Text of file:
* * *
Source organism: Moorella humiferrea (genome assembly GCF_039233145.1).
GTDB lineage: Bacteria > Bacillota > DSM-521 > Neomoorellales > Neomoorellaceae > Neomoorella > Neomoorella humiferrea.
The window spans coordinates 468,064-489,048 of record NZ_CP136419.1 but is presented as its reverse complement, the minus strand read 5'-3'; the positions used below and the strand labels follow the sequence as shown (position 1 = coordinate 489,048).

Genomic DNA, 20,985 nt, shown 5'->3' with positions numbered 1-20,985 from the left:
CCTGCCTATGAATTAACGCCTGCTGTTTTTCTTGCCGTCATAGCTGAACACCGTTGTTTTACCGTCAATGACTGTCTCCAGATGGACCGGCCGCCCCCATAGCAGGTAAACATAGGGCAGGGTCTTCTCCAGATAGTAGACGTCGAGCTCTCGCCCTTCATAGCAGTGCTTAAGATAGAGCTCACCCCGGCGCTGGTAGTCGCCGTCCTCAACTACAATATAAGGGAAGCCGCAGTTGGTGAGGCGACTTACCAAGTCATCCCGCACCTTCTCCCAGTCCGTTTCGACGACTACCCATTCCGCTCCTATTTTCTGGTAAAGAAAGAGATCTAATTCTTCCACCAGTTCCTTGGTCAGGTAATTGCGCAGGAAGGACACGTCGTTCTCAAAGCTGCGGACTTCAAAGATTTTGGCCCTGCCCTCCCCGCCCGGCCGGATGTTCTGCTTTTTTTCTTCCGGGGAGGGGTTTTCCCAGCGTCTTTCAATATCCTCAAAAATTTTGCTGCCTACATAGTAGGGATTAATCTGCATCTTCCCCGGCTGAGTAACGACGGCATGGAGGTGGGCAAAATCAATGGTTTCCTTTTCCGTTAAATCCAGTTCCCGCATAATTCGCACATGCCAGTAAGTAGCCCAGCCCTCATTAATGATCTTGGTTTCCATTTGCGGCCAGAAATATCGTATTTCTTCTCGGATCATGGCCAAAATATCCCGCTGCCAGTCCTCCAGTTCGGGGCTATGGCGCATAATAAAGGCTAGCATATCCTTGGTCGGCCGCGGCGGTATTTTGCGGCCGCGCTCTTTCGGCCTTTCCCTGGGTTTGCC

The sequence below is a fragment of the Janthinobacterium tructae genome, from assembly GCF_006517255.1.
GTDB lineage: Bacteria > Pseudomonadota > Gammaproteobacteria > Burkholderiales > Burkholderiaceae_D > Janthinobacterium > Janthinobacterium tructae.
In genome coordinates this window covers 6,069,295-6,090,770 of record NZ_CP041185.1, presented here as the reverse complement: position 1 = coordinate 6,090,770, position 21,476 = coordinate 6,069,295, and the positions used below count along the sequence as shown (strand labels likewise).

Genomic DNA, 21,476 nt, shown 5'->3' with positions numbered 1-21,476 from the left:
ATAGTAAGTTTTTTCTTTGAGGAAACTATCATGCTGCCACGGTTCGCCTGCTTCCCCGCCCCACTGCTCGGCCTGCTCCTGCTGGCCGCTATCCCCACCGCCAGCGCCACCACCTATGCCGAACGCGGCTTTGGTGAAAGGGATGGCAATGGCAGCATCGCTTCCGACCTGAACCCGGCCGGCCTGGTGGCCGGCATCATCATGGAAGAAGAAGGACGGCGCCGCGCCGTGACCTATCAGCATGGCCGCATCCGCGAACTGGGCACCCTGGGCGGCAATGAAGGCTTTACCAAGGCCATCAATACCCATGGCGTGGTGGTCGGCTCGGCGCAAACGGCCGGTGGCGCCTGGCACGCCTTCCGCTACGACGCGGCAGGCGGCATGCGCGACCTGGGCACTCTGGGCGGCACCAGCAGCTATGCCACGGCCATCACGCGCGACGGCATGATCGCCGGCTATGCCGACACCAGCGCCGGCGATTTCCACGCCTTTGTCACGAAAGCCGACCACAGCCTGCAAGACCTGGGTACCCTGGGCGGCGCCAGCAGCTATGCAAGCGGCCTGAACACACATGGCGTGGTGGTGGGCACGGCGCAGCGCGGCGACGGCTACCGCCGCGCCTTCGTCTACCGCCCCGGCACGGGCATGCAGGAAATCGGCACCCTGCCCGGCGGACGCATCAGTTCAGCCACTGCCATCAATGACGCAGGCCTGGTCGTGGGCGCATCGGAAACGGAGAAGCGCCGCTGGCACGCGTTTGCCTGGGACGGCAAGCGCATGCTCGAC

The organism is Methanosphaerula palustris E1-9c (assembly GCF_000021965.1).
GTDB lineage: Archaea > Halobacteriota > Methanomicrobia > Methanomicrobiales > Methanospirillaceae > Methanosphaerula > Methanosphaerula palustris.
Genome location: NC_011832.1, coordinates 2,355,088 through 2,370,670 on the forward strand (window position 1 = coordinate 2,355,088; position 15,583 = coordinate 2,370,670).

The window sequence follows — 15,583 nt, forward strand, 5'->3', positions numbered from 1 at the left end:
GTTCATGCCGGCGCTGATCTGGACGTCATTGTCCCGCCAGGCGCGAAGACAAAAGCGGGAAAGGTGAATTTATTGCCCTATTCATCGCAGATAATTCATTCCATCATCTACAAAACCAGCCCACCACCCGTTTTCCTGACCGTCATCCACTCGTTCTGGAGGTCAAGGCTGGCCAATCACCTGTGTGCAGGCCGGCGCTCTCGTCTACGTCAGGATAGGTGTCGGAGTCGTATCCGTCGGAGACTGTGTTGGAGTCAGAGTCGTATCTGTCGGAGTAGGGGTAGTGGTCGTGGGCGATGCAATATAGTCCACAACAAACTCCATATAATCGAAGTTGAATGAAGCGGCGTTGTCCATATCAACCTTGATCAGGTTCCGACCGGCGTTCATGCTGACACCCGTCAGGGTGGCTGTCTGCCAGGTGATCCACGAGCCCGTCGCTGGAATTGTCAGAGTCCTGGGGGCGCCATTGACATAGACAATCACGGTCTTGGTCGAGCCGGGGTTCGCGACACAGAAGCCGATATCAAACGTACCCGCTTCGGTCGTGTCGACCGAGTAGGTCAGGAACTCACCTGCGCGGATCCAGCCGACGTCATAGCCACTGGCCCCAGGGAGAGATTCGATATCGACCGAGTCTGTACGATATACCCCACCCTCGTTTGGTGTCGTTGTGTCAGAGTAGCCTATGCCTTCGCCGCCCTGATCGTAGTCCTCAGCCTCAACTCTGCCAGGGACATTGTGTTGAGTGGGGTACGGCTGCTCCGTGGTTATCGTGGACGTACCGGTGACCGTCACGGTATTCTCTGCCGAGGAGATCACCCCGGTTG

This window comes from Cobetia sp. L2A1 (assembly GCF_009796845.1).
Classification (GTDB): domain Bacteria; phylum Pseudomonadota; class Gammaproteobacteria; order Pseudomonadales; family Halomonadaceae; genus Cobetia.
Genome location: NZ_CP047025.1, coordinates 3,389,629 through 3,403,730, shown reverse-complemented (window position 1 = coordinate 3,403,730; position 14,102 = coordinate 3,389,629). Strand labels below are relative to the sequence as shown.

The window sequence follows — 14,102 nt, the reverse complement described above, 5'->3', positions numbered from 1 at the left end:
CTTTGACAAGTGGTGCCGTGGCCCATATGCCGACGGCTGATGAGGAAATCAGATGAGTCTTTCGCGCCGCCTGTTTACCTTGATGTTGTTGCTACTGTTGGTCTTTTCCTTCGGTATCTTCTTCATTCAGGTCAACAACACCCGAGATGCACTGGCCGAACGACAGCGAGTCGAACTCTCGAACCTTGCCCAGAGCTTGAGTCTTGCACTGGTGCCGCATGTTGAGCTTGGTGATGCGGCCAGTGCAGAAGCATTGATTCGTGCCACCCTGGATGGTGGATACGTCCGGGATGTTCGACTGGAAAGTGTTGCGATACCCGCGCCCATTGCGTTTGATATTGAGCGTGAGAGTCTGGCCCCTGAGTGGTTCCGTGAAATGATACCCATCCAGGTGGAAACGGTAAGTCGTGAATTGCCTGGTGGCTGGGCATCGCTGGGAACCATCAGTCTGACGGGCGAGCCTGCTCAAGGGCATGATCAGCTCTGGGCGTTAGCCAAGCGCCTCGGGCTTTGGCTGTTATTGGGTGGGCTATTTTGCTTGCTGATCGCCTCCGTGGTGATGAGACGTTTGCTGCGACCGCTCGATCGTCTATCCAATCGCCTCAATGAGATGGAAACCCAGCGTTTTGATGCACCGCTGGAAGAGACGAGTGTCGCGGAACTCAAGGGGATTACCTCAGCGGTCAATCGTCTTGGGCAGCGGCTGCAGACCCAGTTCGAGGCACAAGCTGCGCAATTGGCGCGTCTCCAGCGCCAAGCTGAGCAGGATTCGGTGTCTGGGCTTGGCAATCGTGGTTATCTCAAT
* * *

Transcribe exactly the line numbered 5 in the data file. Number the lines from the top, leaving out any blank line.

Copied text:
CCTGCCTATGAATTAACGCCTGCTGTTTTTCTTGCCGTCATAGCTGAACACCGTTGTTTTACCGTCAATGACTGTCTCCAGATGGACCGGCCGCCCCCATAGCAGGTAAACATAGGGCAGGGTCTTCTCCAGATAGTAGACGTCGAGCTCTCGCCCTTCATAGCAGTGCTTAAGATAGAGCTCACCCCGGCGCTGGTAGTCGCCGTCCTCAACTACAATATAAGGGAAGCCGCAGTTGGTGAGGCGACTTACCAAGTCATCCCGCACCTTCTCCCAGTCCGTTTCGACGACTACCCATTCCGCTCCTATTTTCTGGTAAAGAAAGAGATCTAATTCTTCCACCAGTTCCTTGGTCAGGTAATTGCGCAGGAAGGACACGTCGTTCTCAAAGCTGCGGACTTCAAAGATTTTGGCCCTGCCCTCCCCGCCCGGCCGGATGTTCTGCTTTTTTTCTTCCGGGGAGGGGTTTTCCCAGCGTCTTTCAATATCCTCAAAAATTTTGCTGCCTACATAGTAGGGATTAATCTGCATCTTCCCCGGCTGAGTAACGACGGCATGGAGGTGGGCAAAATCAATGGTTTCCTTTTCCGTTAAATCCAGTTCCCGCATAATTCGCACATGCCAGTAAGTAGCCCAGCCCTCATTAATGATCTTGGTTTCCATTTGCGGCCAGAAATATCGTATTTCTTCTCGGATCATGGCCAAAATATCCCGCTGCCAGTCCTCCAGTTCGGGGCTATGGCGCATAATAAAGGCTAGCATATCCTTGGTCGGCCGCGGCGGTATTTTGCGGCCGCGCTCTTTCGGCCTTTCCCTGGGTTTGCC